ChAFTA Must be Ratified as Soon as Possible
Written by John Miller
Following the signing of the Trans-Pacific Partnership (TPP) trade deal involving 12 nations and covering 40% of the global economy, Austmine says it is imperative that the China Australia Free Trade Agreement (ChAFTA) come into force as soon as possible.
The ChAFTA will enhance trade with Australia’s largest export market for goods and services, and unlock further significant opportunities for Australian companies. China accounts for nearly a third of total exports, and is a growing source of foreign investment.
While both nations have signed the ChAFTA, Australia and China must complete their domestic treaty-making processes before its entry into force and Austmine’s CEO Christine Gibbs Stewart urges the earliest ratification by the Australian Federal Government because the agreement is clearly in the national interest.
“Our industry supports swift finalisation of the ChAFTA as agreements such as this are key to maintaining and enhancing Australia’s global competitiveness. Time is of the essence -Australia needs to take advantage of this agreement before China moves to conclude other agreements with larger economies which are direct competitors.
“ChAFTA will facilitate a deeper commercial relationship between Australia and China, and in doing so, will be critical for Australia’s future prosperity, including in the Mining Equipment, Technology and Services (METS) sector,” Christine Gibbs Stewart says.
When Australia and China have completed their domestic processes, both countries will exchange diplomatic notes to certify that they are ready for ChAFTA to enter into force, which will occur 30 days after this exchange, or on a date otherwise agreed. The Australian Government is working to have this completed before the end of 2015.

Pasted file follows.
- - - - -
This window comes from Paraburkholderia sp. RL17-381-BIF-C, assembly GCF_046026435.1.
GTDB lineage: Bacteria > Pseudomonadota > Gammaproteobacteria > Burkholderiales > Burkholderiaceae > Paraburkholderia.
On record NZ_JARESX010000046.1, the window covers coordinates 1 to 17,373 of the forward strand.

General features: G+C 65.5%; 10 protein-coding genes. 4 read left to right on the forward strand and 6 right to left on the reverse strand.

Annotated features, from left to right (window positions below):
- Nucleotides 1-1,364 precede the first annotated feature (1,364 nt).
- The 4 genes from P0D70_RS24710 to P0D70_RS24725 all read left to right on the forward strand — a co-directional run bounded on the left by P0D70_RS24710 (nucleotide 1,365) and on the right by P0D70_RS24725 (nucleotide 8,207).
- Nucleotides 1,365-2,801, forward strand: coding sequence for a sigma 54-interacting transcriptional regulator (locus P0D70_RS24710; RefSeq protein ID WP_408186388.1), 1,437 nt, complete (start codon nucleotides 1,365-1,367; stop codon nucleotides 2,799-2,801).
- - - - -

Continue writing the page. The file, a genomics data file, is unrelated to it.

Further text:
The resources and energy sector is a key ChAFTA component. Australia exported more than $90 billion of such products in 2013-2014. Almost 93% of these products will be duty free from entry into force and most remaining tariffs will be removed within four years. On full implementation of the agreement, 99.9% of these exports will enter into China duty free.
Austrade’s Beijing representative Appy Gao says considering the compatability and strong trade relationship between Australia and China it is very important that business is strengthened. Compatability already exists in resources supply but there is plenty of scope for Australian expertise to be used more in the continuing development of China’s mining industry, particularly in environmental initiatives and mine safety.
“China’s mining machinery industry is already big but many manufacturers aren’t as smart or efficient as they can be, which is where Australia has a role to play.
“China’s central government has placed great emphasis on the internet of things and wants industry to use higher standards in going about business. Industry is also keen to upgrade by adapting smarter methods of increasing production while the mining industry is determined to improve efficiency. This process presents opportunities for Australia.
“ChAFTA is paramount for the relationship between Australia and China to continue to develop for the benefit of both countries. It is important for Australia’s manufacturers to grow exports to China and ChAFTA will facilitate this. It provides a platform for Australian companies to engage more with Chinese companies and also serves as a catalyst for conversation to take place,” Appy Gao adds.